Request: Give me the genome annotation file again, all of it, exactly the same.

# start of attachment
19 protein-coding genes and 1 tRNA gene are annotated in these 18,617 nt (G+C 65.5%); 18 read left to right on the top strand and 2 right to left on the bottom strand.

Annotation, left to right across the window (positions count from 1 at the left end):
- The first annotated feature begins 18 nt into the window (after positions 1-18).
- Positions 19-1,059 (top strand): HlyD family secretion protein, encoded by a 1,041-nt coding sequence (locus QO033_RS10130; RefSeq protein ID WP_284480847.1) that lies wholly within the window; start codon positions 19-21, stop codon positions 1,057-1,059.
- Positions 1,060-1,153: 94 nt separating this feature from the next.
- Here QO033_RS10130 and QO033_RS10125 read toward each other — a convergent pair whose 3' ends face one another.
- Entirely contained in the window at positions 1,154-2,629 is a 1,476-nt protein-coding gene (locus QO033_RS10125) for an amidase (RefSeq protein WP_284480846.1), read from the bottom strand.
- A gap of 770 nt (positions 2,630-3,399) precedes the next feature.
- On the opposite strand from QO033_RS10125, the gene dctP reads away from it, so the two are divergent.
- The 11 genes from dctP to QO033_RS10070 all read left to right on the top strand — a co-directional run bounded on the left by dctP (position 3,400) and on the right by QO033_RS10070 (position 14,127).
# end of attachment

19 protein-coding genes and 1 tRNA gene are annotated in these 18,617 nt (G+C 65.5%); 18 read left to right on the top strand and 2 right to left on the bottom strand.

Annotation, left to right across the window (positions count from 1 at the left end):
- The first annotated feature begins 18 nt into the window (after positions 1-18).
- Positions 19-1,059 (top strand): HlyD family secretion protein, encoded by a 1,041-nt coding sequence (locus QO033_RS10130; RefSeq protein ID WP_284480847.1) that lies wholly within the window; start codon positions 19-21, stop codon positions 1,057-1,059.
- Positions 1,060-1,153: 94 nt separating this feature from the next.
- Here QO033_RS10130 and QO033_RS10125 read toward each other — a convergent pair whose 3' ends face one another.
- Entirely contained in the window at positions 1,154-2,629 is a 1,476-nt protein-coding gene (locus QO033_RS10125) for an amidase (RefSeq protein WP_284480846.1), read from the bottom strand.
- A gap of 770 nt (positions 2,630-3,399) precedes the next feature.
- On the opposite strand from QO033_RS10125, the gene dctP reads away from it, so the two are divergent.
- The 11 genes from dctP to QO033_RS10070 all read left to right on the top strand — a co-directional run bounded on the left by dctP (position 3,400) and on the right by QO033_RS10070 (position 14,127).